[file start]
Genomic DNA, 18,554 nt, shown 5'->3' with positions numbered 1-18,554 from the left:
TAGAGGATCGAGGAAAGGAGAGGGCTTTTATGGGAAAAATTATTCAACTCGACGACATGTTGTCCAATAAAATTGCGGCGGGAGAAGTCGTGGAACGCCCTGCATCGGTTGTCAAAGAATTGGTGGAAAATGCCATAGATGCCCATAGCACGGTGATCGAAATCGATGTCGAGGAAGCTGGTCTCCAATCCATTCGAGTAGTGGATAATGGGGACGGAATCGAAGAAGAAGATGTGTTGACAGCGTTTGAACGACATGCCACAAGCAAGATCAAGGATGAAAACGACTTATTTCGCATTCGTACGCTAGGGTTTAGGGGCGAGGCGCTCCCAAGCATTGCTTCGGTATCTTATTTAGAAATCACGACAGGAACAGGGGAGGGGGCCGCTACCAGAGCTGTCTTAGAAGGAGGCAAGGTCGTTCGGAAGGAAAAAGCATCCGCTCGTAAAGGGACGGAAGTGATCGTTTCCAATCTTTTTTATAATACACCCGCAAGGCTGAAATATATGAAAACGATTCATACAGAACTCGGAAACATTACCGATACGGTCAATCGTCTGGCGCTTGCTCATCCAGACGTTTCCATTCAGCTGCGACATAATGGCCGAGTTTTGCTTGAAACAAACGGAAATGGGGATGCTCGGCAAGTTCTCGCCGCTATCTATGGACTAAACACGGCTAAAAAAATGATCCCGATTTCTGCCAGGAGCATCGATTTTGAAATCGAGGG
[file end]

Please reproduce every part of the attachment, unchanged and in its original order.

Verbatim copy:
Genomic DNA, 18,554 nt, shown 5'->3' with positions numbered 1-18,554 from the left:
TAGAGGATCGAGGAAAGGAGAGGGCTTTTATGGGAAAAATTATTCAACTCGACGACATGTTGTCCAATAAAATTGCGGCGGGAGAAGTCGTGGAACGCCCTGCATCGGTTGTCAAAGAATTGGTGGAAAATGCCATAGATGCCCATAGCACGGTGATCGAAATCGATGTCGAGGAAGCTGGTCTCCAATCCATTCGAGTAGTGGATAATGGGGACGGAATCGAAGAAGAAGATGTGTTGACAGCGTTTGAACGACATGCCACAAGCAAGATCAAGGATGAAAACGACTTATTTCGCATTCGTACGCTAGGGTTTAGGGGCGAGGCGCTCCCAAGCATTGCTTCGGTATCTTATTTAGAAATCACGACAGGAACAGGGGAGGGGGCCGCTACCAGAGCTGTCTTAGAAGGAGGCAAGGTCGTTCGGAAGGAAAAAGCATCCGCTCGTAAAGGGACGGAAGTGATCGTTTCCAATCTTTTTTATAATACACCCGCAAGGCTGAAATATATGAAAACGATTCATACAGAACTCGGAAACATTACCGATACGGTCAATCGTCTGGCGCTTGCTCATCCAGACGTTTCCATTCAGCTGCGACATAATGGCCGAGTTTTGCTTGAAACAAACGGAAATGGGGATGCTCGGCAAGTTCTCGCCGCTATCTATGGACTAAACACGGCTAAAAAAATGATCCCGATTTCTGCCAGGAGCATCGATTTTGAAATCGAGGG